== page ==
Klitschko Retains Heavyweight Title With KO Of Williams

By Francis Walker
Updated: December 12, 2004

Vitali Klitschko

LAS VEGAS — Danny Williams shocked the world when he became Mike Tyson’s conqueror five months ago. However, Williams punching power and determination was no match for the WBC heavyweight champion, Vitali Klitschko on Saturday in Las Vegas.

Klitschko (35-2, 34 KOs), making the first defense of the WBC title vacated after Lennox Lewis retired last year, knocked Williams (32-4, 27 KOs) down four times en route to an impressive KO stoppage.

Williams was basically a human punching bag for the champion. Klitschko landed 187 of 283 power punches thrown, and 243 of 519 punches thrown overall. Klitschko sent Williams down at the end of the first round. Williams’ face was swollen and bloody, as he would make three more solid trips to the canvas before the bout was stopped at the 1:26 mark in round eight.

At 6’ 7,” 250, Klitschko, fighting at a career-high, was more illusive than the 6’ 2,” 270 pound Williams, who appeared to be out of shape. Williams was easy pickings for Klitschko, who is has become increasingly difficult to hit in recent years.

Klitschko has had a very interesting two years. Since losing to former heavyweight champion Lennox Lewis due to cuts across his left eye, Klitschko’s aggressive fighting style has made him the most exciting and perhaps most dominant heavyweight to watch in the post-Lewis era.

While Klitschko has made examples of Kirk Johnson, Corrie Sanders, and Williams, WBA and IBF heavyweight champions John Ruiz and Chris Byrd has struggled last month in separate title defenses.

Ruiz nearly lost the WBA heavyweight title to Andrew Golota, as he was penalized a point, suffered two knockdowns, and his manager/friend Norman Stone was ejected from his corner. Ruiz rallied with power shots in the final several rounds to win a close decision.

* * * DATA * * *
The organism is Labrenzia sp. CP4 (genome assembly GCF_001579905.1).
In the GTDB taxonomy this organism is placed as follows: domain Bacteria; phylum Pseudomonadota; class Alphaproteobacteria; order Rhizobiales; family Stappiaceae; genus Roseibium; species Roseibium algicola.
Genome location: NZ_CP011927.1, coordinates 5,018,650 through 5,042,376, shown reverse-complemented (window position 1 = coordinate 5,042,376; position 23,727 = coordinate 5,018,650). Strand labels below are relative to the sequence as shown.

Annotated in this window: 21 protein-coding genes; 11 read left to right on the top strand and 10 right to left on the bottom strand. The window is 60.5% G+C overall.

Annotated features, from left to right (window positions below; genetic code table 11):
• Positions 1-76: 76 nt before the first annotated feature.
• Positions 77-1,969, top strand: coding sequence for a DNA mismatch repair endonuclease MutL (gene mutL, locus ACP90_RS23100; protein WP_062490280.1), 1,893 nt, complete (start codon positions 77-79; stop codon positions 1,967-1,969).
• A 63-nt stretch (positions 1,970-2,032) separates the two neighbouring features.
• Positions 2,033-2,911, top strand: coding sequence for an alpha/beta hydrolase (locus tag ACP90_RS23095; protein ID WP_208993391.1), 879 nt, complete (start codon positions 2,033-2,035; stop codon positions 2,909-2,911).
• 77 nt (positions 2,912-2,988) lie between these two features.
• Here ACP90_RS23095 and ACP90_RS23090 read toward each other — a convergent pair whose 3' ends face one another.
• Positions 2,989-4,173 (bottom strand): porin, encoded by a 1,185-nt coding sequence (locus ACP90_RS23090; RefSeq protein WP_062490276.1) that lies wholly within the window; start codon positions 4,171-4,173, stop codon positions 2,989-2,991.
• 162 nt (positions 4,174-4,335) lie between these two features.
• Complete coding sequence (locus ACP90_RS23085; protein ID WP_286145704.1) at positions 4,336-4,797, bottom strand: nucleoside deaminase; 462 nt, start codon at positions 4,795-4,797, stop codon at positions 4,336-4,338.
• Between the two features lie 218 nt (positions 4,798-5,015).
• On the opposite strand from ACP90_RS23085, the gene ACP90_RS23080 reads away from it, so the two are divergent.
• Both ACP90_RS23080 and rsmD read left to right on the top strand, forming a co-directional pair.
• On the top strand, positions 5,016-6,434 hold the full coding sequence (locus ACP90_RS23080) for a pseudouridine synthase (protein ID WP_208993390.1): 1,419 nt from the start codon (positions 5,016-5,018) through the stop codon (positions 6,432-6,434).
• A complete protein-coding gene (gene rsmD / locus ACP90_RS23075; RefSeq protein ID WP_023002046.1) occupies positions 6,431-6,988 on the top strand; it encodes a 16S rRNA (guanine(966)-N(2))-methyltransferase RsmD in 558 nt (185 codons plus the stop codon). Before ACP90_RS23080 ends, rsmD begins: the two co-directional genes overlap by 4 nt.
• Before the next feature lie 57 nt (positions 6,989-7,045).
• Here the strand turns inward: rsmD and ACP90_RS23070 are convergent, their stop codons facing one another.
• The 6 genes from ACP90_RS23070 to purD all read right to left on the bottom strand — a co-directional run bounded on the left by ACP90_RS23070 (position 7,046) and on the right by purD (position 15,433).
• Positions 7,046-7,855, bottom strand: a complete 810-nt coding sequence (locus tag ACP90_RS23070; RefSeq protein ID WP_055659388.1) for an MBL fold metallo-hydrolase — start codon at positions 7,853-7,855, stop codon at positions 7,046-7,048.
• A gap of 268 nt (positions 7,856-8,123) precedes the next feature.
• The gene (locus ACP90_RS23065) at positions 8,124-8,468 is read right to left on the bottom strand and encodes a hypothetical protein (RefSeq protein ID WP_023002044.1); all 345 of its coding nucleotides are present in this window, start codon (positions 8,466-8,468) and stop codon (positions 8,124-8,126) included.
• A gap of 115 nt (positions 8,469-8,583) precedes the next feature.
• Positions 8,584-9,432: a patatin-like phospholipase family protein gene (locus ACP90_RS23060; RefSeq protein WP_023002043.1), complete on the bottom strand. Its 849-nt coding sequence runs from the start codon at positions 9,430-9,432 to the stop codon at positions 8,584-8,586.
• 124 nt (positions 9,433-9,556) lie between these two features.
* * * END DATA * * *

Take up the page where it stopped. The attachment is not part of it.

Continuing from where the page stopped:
Byrd, was almost KO’d in the second round of his title defense against his friend Jameel McCline. As McCline slowly tired, Byrd rallied in the second-half of the contest to squeeze out a split-decision win.

Title Unification

A championship unification tournament between Klitschko, Ruiz, and Byrd would be very interesting considering each of the three champions have difficult styles and are considered the best in the division.

Klitschko is an action-packed fighter with power in both fists. Ruiz is a rugged boxer, who frustrates opponents with his hit and clinches style. Byrd, at 6’2,” 215 pounds is one of the smallest heavyweight champions in boxing history. He is a left-handed (southpaw) fighter who is very difficult to hit and throws punches at different angles.

Don King, who can easily unify the WBA/IBF heavyweight championships, promotes Ruiz and Byrd. Klitschko, however, has no promotional ties to King.

Last month, on a Don King promoted pay per view card at Madison Square Garden, Hasim Rahman knocked out Kali Meehan to become the WBC No.1-ranked challenger for Klitschko’s title. King would gain control of the WBC crown if Rahman were to defeat Klitschko since Rahman has a promotional deal with King.

Another interesting fight for Klitschko would be a rematch against Byrd. The two fought in April 2000. Klitschko looked as though he would coast to an easy decision victory, but quit on his stool after the eighth-round following a shoulder injury. Byrd won, via TKO, as Klitschko experienced his first professional loss.

Klitschko-Byrd II would be a better fight since both fighters have unquestionably improved since their first bout. Klitschko proved his heart and solid chin during his mysterious loss to Lewis. Byrd went through both David Tua and Evander Holyfield to win the IBF heavyweight title in Dec. 2002.